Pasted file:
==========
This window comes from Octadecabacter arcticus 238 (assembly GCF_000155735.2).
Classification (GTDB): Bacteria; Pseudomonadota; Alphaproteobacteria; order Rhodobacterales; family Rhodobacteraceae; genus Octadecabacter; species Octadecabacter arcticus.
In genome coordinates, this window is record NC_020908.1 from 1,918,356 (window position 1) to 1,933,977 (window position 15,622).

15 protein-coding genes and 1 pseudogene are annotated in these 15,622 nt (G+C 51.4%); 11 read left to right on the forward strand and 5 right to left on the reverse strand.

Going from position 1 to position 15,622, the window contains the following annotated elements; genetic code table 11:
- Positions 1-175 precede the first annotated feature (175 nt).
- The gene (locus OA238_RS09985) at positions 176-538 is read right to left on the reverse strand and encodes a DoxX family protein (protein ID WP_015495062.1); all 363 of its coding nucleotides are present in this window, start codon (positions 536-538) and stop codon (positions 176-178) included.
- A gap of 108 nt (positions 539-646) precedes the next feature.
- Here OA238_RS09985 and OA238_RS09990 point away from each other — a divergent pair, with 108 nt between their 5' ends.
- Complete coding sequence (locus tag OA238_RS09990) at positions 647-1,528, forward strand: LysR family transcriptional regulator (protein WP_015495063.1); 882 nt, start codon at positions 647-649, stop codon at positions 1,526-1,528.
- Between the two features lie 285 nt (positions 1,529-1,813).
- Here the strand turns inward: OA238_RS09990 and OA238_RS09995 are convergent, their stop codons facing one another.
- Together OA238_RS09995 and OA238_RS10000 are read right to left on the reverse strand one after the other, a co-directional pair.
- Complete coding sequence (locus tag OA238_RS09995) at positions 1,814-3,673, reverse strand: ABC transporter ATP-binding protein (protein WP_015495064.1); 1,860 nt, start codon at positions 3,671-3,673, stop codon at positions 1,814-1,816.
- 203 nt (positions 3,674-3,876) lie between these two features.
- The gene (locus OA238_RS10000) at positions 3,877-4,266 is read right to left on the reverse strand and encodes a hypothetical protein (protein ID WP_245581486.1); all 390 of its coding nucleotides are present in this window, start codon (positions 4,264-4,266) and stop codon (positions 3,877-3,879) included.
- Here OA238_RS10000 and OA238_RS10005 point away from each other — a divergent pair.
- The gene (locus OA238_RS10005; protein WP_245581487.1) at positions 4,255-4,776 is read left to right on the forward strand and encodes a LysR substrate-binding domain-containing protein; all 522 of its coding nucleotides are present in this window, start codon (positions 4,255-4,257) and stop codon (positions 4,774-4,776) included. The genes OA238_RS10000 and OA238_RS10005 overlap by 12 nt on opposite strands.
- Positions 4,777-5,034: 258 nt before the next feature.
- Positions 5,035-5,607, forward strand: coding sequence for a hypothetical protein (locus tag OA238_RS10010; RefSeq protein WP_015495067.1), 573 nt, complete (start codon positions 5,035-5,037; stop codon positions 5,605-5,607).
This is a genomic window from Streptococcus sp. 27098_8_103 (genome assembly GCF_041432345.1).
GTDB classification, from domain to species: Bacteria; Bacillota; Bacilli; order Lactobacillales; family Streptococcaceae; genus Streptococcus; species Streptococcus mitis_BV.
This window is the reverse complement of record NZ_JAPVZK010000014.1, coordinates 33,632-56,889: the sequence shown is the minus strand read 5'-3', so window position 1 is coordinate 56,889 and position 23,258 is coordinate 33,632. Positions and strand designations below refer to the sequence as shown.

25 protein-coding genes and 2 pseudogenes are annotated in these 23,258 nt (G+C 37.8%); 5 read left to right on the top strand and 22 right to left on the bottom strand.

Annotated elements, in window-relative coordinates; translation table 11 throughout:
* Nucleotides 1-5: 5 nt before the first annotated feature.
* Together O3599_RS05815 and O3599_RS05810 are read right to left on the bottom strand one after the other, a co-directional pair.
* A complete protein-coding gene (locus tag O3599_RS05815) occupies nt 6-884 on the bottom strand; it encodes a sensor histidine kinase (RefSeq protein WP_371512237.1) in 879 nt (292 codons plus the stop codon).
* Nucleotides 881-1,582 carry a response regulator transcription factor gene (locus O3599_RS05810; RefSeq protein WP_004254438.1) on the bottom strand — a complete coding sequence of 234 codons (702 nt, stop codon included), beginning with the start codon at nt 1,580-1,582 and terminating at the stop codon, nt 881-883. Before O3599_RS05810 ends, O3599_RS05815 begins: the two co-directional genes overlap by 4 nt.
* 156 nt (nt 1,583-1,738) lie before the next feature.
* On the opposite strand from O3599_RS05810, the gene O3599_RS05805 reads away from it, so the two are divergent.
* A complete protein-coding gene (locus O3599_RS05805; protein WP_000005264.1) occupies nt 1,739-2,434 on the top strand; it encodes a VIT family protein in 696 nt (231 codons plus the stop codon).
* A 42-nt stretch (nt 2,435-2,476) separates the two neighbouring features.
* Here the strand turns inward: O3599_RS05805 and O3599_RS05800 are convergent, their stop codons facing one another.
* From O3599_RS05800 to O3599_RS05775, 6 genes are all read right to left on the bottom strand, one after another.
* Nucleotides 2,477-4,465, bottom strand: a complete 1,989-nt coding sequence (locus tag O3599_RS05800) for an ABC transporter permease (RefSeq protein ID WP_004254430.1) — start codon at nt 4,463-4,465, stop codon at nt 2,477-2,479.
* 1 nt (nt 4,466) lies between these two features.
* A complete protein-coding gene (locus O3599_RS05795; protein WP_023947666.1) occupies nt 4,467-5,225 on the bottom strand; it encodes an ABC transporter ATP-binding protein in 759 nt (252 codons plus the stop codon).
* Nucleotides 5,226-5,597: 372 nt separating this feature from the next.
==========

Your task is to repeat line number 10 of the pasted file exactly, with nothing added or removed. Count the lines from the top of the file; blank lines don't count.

- Complete coding sequence (locus tag OA238_RS09990) at positions 647-1,528, forward strand: LysR family transcriptional regulator (protein WP_015495063.1); 882 nt, start codon at positions 647-649, stop codon at positions 1,526-1,528.